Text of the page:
During the same period, combustion vehicles average $228 in annual maintenance, with most of the costs in the first few years going towards oil changes and the like. 

We may be underestimating the maintenance savings associated with going electric when comparing luxury brands. For example, BMW is notorious for costly maintenance. Opting for a Tesla Model Y over a BMW will likely result in even greater maintenance savings, and therefore a reduced break-even period. 

Gas Prices!

ev charging station

As of early May 2022, the average gas price in the United States is $4.22 per gallon. In California, it’s $5.76. Nevada, Hawaii, Washington, Oregon and Illinois all have gas prices much higher than the national average. In these states, EV drivers will see even greater fuel savings. 

Let’s take a closer look at an example of someone purchasing a Hyundai IONIQ 5 in California. We’ll assume that the consumer qualifies for the full $7,500 EV tax credit and the $2,500 state rebate for a zero-emissions vehicle. They drive 15,000 miles per year. At gas prices of $5.76 per gallon, the break even point for the IONIQ 5 versus the Hyundai Santa Fe arrives in just 3 years, versus 5 years for the rest of the nation. That figure includes the 59% higher residential electricity rates in California. 

YAA’s Take

What can we learn from this EV cost of ownership comparison? The specifics of your situation matter. 

  • What combustion vehicle are you considering in addition to an EV? 
  • What’s the fuel economy for each option? 
  • Do you qualify for the full federal EV tax credit?
  • Are there local or state incentives in your area?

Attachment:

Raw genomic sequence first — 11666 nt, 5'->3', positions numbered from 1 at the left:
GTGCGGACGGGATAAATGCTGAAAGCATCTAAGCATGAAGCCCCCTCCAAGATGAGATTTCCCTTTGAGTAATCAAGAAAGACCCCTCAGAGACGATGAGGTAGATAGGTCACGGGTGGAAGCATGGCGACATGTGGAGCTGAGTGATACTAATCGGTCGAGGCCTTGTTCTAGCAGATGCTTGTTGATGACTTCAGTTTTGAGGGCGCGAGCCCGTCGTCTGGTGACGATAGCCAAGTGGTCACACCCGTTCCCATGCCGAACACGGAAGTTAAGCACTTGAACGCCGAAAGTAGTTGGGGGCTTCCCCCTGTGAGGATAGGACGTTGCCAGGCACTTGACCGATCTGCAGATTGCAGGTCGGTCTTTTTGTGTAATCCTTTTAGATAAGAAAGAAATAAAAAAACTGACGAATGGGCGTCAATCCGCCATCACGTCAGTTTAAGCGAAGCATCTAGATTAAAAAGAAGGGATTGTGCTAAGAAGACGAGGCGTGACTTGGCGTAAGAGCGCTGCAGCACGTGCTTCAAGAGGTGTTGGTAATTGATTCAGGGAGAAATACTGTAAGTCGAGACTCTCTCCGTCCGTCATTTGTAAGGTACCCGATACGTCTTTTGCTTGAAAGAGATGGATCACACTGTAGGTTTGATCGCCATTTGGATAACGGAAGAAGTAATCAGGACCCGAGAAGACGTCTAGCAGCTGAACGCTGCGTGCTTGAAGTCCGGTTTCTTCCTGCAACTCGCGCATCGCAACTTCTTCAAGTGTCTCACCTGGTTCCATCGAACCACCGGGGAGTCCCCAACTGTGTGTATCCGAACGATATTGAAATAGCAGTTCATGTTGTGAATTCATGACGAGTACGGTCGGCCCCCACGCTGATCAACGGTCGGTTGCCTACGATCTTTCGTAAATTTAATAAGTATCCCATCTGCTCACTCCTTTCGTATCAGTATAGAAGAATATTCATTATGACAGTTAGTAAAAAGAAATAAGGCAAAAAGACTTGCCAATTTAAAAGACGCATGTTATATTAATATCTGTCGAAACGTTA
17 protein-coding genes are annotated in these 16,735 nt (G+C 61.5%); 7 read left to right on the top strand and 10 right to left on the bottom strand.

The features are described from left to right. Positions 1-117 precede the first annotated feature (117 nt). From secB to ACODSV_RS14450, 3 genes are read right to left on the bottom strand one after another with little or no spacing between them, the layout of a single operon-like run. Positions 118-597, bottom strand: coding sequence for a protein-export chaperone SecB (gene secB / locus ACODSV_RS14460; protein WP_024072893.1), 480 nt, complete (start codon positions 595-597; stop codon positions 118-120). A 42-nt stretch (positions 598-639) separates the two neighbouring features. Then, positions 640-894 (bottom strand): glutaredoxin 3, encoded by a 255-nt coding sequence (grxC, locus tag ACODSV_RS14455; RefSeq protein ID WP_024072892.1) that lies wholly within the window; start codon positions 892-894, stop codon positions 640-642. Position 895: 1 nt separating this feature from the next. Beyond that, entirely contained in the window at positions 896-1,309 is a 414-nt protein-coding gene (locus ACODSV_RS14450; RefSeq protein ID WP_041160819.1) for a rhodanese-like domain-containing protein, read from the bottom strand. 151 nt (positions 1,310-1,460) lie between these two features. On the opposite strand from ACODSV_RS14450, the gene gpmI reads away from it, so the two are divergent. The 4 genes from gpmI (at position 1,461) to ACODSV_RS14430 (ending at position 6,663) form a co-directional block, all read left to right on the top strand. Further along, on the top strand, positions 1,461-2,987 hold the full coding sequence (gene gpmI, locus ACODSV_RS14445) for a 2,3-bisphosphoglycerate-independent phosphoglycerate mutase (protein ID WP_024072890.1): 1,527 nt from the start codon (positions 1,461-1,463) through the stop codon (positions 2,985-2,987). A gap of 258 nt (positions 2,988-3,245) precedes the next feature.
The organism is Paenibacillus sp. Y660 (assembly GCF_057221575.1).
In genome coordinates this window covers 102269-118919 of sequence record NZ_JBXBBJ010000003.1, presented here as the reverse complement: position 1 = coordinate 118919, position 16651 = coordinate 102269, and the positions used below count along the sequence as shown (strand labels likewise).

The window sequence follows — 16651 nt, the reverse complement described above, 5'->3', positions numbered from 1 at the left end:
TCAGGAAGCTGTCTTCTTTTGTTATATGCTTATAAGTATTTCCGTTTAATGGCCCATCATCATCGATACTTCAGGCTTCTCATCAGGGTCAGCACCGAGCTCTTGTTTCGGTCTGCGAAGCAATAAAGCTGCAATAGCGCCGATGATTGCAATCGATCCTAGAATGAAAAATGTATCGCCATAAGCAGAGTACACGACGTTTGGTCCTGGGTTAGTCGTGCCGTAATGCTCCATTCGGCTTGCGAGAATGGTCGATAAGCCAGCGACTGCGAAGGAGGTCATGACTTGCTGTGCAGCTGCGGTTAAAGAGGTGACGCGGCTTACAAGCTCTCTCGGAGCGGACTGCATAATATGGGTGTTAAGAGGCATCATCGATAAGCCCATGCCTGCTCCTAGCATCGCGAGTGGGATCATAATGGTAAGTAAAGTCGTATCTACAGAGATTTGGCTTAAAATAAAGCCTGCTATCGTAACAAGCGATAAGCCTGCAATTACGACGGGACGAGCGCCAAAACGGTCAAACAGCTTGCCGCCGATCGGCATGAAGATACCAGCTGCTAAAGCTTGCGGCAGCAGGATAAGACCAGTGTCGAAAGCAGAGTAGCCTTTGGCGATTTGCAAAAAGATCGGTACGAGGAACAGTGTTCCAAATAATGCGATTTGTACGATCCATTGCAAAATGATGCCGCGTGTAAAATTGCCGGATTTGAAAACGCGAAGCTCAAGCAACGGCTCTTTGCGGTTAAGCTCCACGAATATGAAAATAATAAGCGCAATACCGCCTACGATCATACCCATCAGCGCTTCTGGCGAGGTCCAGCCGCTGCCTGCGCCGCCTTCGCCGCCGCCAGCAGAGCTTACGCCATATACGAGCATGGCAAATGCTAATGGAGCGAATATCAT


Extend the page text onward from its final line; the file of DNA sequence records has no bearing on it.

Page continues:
• How many miles do you drive each year?
  • How long do you plan to keep the vehicle?

These are the most important questions to ask when deciding whether or not it makes sense to buy an EV in 2022. Have questions? Let us know in the comments, or better yet join the YAA family at joinyaa.com/community. You can also reach me at justin@joinyaa.com. We’d love to hear from you.

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1 Comment

  1. Matt Lehman

    For me the only way to do this calculation is to figure out how many miles you have to drive to make the purchase make sense.

    For example, my vehicle financing is $435/mo. It calls for premium gas, lets say $4.50/gal. I get 23 MPG.
    Financing a new EV would cost me about $750/mo and as you say, 3.4 m/kh @ .14/khr.

    @1000 miles per month my cost for gas = $630 – EV = $791
    @2000 miles per month – gas = $826 – EV = $832
    @3000 miles per month – gas = $1022 – EV = $873
    @4000 miles per month – gas = $1217 – EV = $915

    I personally will average around 3K/mo. so I would do well and get a nice $7500 tax deduction at the end of the year. The savings for maintenance is good but my insurance cost will probably be higher. Then there’s the one time cost of the wiring my garage for charging.

    My typical trip is around 220 – 275 miles round trip. With range increasing and charging stations being more available, this is now doable for me. I don’t have an issue sitting for 30-45 minutes and answering emails or making calls while charging. I also need a small SUV, which are now available.

    Wildcard for me is battery replacement costs.

    Only now has an EV even been a realistic option for me. I hope to get one soon.

    Reply